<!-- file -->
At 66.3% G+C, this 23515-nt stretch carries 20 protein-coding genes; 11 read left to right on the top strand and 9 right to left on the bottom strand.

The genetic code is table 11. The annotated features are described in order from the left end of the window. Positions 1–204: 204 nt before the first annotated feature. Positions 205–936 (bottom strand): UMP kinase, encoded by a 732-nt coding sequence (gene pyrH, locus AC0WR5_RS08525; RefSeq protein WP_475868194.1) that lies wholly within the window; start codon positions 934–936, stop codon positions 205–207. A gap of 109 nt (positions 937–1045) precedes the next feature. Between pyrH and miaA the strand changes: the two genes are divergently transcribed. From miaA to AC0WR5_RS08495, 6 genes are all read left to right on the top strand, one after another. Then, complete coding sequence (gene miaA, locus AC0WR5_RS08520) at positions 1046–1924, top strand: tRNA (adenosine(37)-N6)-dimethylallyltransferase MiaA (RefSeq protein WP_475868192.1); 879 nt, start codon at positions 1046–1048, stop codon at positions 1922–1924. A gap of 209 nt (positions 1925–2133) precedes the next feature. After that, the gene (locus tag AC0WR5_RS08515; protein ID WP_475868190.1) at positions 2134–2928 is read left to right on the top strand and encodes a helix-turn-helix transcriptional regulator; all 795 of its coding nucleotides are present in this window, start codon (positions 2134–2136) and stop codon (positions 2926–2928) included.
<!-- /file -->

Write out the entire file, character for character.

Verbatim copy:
At 66.3% G+C, this 23515-nt stretch carries 20 protein-coding genes; 11 read left to right on the top strand and 9 right to left on the bottom strand.

The genetic code is table 11. The annotated features are described in order from the left end of the window. Positions 1–204: 204 nt before the first annotated feature. Positions 205–936 (bottom strand): UMP kinase, encoded by a 732-nt coding sequence (gene pyrH, locus AC0WR5_RS08525; RefSeq protein WP_475868194.1) that lies wholly within the window; start codon positions 934–936, stop codon positions 205–207. A gap of 109 nt (positions 937–1045) precedes the next feature. Between pyrH and miaA the strand changes: the two genes are divergently transcribed. From miaA to AC0WR5_RS08495, 6 genes are all read left to right on the top strand, one after another. Then, complete coding sequence (gene miaA, locus AC0WR5_RS08520) at positions 1046–1924, top strand: tRNA (adenosine(37)-N6)-dimethylallyltransferase MiaA (RefSeq protein WP_475868192.1); 879 nt, start codon at positions 1046–1048, stop codon at positions 1922–1924. A gap of 209 nt (positions 1925–2133) precedes the next feature. After that, the gene (locus tag AC0WR5_RS08515; protein ID WP_475868190.1) at positions 2134–2928 is read left to right on the top strand and encodes a helix-turn-helix transcriptional regulator; all 795 of its coding nucleotides are present in this window, start codon (positions 2134–2136) and stop codon (positions 2926–2928) included.